By Avigail Oren
On November 16, Pittsburgh NPR affiliate WESA dropped a five-part podcast called Land and Power, about a fight for housing in the city’s historically Black neighborhood of East Liberty. In 2015, residents of the Penn Plaza apartment buildings found out they’d have to leave their homes to make way for new development. Suddenly, they were searching for places to live in an area that had gentrified around them. Tenants organized and took action, touching off a robust debate in a city that could hardly fathom housing scarcity—after all, Pittsburgh has been shrinking for decades and there is no shortage of homes. But as affected communities know, it’s more complicated than supply and demand.
WESA reporter Margaret J. Krauss wrote and produced Land and Power, and I’m fortunate enough to call her a friend. I was familiar with the Penn Plaza story, but Margaret uncovered twists that made me gasp and nuances that got me rethinking long-harbored assumptions. I finished the podcasts and immediately emailed her to request an interview. Although the Penn Plaza story at the heart of Land and Power is specific to Pittsburgh, the federal policies and market forces at its foundation are familiar to cities across the United States.
Avigail Oren (AO): The events you report in Land and Power may be familiar to Pittsburghers, but for non-Pittsburghers, how would you orient them to this story? It’s definitely about the gentrification of a historically Black neighborhood, but it’s much more than that.
Margaret J. Krauss (MK): I would say it is probably a familiar story to anyone who lives in a city, because most American cities experienced the same—to use a geological metaphor—buildup of federal policies. So, beginning with post-Civil War migration and then, in the 1930s, redlining, when the federal government’s trying to prop up the housing market and they’re trying to decide where to invest so they send out these agents to rate every neighborhood. And when they did that, they of course brought their biases with them. So Black neighborhoods, neighborhoods with Jewish residents, neighborhoods with immigrants were all deemed less valuable, which then made it harder to get money, to do anything, including keep up one’s home or one’s apartment building. That starts to look bad, run down. And then World War II comes along and people are so tired of wars, and they’re so tired of cities that have just been used and abused as industrial centers. And so they move out and they’re just looking for the new, but those who don’t have the means—whose means were proscribed by policy—are still in cities. And so people look around, city leaders look around, and think, “man, things are looking really rough.” And of course it’s not by accident. And then the federal government passes the American Housing Act of 1949, and as a result cities bulldozed neighborhoods that were largely Black, or had Jewish residents or immigrant residents or generations of immigrant residents. And then there’s all this empty land! And they can do with it, largely what they want. They play with a bunch of rules. It made it easier if you were a private company to buy this new land. American society shifts and it doesn’t really want to live in the city. And then we have manufacturing collapse in the United States, so then you have cities who are largely devoid of human-friendly places. They have decreased population, fewer work opportunities.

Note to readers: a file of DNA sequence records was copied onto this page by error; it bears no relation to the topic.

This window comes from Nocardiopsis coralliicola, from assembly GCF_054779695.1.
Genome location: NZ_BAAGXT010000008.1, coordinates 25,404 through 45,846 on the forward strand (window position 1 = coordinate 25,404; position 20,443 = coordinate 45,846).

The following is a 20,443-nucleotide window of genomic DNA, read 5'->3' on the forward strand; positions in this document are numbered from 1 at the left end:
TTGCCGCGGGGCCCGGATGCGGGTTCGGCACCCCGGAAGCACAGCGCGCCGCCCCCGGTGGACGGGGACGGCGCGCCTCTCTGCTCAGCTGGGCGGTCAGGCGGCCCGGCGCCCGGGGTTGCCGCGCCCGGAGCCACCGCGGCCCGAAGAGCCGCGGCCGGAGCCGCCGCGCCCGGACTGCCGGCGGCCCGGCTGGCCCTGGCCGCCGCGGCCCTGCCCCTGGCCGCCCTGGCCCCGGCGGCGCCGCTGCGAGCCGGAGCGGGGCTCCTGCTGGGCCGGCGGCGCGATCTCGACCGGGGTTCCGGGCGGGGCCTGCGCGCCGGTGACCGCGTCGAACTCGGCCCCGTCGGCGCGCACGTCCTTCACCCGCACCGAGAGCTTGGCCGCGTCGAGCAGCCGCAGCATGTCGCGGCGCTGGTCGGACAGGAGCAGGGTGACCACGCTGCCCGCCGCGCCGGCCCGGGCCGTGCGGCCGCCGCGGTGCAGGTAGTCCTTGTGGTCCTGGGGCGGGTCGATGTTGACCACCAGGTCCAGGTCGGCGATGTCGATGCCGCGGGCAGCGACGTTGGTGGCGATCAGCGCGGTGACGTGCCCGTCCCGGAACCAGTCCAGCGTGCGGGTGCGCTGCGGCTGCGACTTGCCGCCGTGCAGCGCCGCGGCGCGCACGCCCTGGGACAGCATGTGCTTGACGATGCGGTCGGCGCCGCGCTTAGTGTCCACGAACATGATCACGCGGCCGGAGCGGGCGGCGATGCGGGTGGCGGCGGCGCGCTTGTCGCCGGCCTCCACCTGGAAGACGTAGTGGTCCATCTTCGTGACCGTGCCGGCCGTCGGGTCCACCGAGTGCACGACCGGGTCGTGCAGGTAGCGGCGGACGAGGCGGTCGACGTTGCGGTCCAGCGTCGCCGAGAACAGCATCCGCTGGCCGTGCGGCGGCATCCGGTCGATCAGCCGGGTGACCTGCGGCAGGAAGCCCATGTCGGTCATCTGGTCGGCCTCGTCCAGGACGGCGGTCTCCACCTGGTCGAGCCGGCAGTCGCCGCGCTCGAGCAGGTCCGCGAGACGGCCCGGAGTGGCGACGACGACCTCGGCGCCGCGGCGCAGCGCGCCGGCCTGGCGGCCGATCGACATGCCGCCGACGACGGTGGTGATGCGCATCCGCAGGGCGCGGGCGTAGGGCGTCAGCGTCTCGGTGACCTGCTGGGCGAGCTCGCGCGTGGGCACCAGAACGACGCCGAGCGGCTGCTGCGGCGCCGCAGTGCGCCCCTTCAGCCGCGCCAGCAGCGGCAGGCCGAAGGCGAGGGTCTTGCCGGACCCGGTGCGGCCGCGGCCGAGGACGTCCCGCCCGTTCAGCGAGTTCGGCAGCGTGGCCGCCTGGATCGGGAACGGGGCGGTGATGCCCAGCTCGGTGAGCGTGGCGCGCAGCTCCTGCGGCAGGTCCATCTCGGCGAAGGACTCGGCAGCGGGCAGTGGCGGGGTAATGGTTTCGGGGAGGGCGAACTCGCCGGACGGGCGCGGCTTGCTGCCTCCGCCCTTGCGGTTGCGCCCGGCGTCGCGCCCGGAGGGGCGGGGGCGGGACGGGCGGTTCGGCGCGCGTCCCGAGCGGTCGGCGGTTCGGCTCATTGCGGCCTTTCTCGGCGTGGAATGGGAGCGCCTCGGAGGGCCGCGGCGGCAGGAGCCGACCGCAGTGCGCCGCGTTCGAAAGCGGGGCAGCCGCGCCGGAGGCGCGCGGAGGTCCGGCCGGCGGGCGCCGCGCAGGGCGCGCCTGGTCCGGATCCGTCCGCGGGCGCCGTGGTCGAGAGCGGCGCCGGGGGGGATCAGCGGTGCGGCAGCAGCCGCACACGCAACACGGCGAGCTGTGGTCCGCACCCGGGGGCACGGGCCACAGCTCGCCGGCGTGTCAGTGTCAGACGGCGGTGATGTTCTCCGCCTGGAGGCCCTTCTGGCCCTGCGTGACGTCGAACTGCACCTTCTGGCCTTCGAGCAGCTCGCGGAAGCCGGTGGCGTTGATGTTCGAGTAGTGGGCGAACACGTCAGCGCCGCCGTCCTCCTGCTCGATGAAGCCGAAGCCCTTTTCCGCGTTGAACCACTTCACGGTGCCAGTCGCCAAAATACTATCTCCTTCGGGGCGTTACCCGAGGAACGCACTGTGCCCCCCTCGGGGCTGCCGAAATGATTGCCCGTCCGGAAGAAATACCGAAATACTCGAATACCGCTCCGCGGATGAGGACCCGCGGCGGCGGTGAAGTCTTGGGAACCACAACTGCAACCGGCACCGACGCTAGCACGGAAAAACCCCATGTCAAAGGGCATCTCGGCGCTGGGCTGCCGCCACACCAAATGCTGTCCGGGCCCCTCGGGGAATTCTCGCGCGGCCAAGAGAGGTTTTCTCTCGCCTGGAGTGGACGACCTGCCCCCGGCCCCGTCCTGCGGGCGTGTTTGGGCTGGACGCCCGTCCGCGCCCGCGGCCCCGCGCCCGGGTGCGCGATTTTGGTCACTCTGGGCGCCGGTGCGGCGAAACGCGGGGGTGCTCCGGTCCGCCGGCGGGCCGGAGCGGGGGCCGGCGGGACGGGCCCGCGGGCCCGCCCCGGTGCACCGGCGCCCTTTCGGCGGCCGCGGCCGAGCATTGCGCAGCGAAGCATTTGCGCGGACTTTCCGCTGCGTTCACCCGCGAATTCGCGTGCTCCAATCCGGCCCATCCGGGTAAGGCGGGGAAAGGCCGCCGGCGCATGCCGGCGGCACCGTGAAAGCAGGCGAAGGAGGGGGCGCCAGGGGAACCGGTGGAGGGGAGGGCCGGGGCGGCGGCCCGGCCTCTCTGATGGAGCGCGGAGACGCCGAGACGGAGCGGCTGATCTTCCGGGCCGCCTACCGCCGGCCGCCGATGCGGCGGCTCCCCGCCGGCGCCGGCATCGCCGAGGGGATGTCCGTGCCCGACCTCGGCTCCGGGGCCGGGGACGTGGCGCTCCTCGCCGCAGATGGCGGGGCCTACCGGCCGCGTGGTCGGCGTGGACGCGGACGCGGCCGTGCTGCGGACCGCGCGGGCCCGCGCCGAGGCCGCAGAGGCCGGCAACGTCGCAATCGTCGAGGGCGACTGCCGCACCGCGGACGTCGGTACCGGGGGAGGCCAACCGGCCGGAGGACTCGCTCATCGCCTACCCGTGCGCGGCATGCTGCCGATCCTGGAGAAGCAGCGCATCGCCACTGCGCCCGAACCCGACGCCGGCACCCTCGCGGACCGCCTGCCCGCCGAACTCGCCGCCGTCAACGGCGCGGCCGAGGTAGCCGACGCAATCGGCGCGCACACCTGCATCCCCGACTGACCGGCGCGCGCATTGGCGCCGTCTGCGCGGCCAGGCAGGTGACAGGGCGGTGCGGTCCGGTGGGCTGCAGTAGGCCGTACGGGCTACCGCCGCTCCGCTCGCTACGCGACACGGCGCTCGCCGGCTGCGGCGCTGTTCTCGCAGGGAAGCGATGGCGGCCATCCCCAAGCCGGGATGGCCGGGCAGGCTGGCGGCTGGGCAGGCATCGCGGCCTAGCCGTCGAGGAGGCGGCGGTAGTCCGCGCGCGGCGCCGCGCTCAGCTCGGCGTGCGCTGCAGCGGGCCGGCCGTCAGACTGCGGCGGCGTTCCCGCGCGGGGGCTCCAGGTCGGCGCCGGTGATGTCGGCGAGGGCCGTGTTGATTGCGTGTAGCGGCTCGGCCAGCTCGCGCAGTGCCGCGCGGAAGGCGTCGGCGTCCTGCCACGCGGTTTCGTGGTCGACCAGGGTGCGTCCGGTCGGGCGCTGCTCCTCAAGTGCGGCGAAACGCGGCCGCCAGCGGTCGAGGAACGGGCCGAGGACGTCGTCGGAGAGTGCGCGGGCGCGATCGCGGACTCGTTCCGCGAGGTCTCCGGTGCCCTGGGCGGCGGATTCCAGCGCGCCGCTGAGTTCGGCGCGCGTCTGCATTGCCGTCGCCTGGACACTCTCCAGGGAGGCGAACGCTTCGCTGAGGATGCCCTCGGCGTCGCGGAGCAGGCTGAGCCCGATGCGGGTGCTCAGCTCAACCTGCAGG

When people finally start to look at cities again, there’s all this cheap land, none of which is cheap by accident. This feels like such a simplification, but literally every city knows the story, because the federal policies that were passed created this landscape. There’s, of course, tons of different twists and turns depending on where you live, but it’s all about how there are consequences to policies that have very, very long arms.
AO: How did you come to the story of the Penn Plaza apartment buildings and how their destruction, the evictions of residents who really depended on the affordable housing they provided, touched off a movement to fight for more affordable housing in the city?
MK: I am a beat reporter and I cover development and transportation. So what was going on at Penn Plaza, and the city’s response to it, and various people’s responses to it, fell under my beat. I would go to city council meetings, Urban Redevelopment Authority meetings, Housing Opportunity Fund meetings, Port Authority meetings, and people would say, “well, we don’t want to be the next Penn Plaza,” or, “well, because of Penn Plaza….” It was this origin story for so many of the changes that I was seeing across governmental entities and, again, neighborhood or resident responses to changes in Pittsburgh. And I just thought, there’s so much more here than I’ve ever reported. You know, most of my stories are a minute and a half long and the web story slightly longer. But none of these things happened by accident, none of this is chance, and because it’s the result of decisions that, again, geologically built up upon one another and we’re only seeing the very tip of it. Well, what if I looked at more of it? How the heck did we get here? So that’s how I came to it.